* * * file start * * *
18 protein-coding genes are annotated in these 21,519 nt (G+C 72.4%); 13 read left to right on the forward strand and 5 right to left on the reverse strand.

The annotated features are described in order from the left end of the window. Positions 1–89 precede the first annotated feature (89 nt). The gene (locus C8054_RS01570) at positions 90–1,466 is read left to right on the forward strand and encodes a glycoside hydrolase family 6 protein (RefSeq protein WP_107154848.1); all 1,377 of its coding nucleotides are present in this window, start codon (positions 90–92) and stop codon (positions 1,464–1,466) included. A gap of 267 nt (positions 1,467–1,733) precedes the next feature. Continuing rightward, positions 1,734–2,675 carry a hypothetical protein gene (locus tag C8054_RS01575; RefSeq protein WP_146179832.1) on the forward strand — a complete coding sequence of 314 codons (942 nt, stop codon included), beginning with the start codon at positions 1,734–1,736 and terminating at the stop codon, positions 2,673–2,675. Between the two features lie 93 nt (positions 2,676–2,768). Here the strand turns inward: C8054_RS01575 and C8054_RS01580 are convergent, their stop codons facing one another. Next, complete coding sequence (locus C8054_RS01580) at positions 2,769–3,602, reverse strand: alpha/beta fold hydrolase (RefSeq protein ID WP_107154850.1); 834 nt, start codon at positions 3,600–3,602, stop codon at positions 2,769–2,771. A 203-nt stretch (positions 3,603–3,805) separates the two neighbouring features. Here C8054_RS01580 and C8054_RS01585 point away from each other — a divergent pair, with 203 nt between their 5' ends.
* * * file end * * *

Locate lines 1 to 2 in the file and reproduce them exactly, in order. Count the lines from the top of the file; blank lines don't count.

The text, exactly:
18 protein-coding genes are annotated in these 21,519 nt (G+C 72.4%); 13 read left to right on the forward strand and 5 right to left on the reverse strand.

The annotated features are described in order from the left end of the window. Positions 1–89 precede the first annotated feature (89 nt). The gene (locus C8054_RS01570) at positions 90–1,466 is read left to right on the forward strand and encodes a glycoside hydrolase family 6 protein (RefSeq protein WP_107154848.1); all 1,377 of its coding nucleotides are present in this window, start codon (positions 90–92) and stop codon (positions 1,464–1,466) included. A gap of 267 nt (positions 1,467–1,733) precedes the next feature. Continuing rightward, positions 1,734–2,675 carry a hypothetical protein gene (locus tag C8054_RS01575; RefSeq protein WP_146179832.1) on the forward strand — a complete coding sequence of 314 codons (942 nt, stop codon included), beginning with the start codon at positions 1,734–1,736 and terminating at the stop codon, positions 2,673–2,675. Between the two features lie 93 nt (positions 2,676–2,768). Here the strand turns inward: C8054_RS01575 and C8054_RS01580 are convergent, their stop codons facing one another. Next, complete coding sequence (locus C8054_RS01580) at positions 2,769–3,602, reverse strand: alpha/beta fold hydrolase (RefSeq protein ID WP_107154850.1); 834 nt, start codon at positions 3,600–3,602, stop codon at positions 2,769–2,771. A 203-nt stretch (positions 3,603–3,805) separates the two neighbouring features. Here C8054_RS01580 and C8054_RS01585 point away from each other — a divergent pair, with 203 nt between their 5' ends.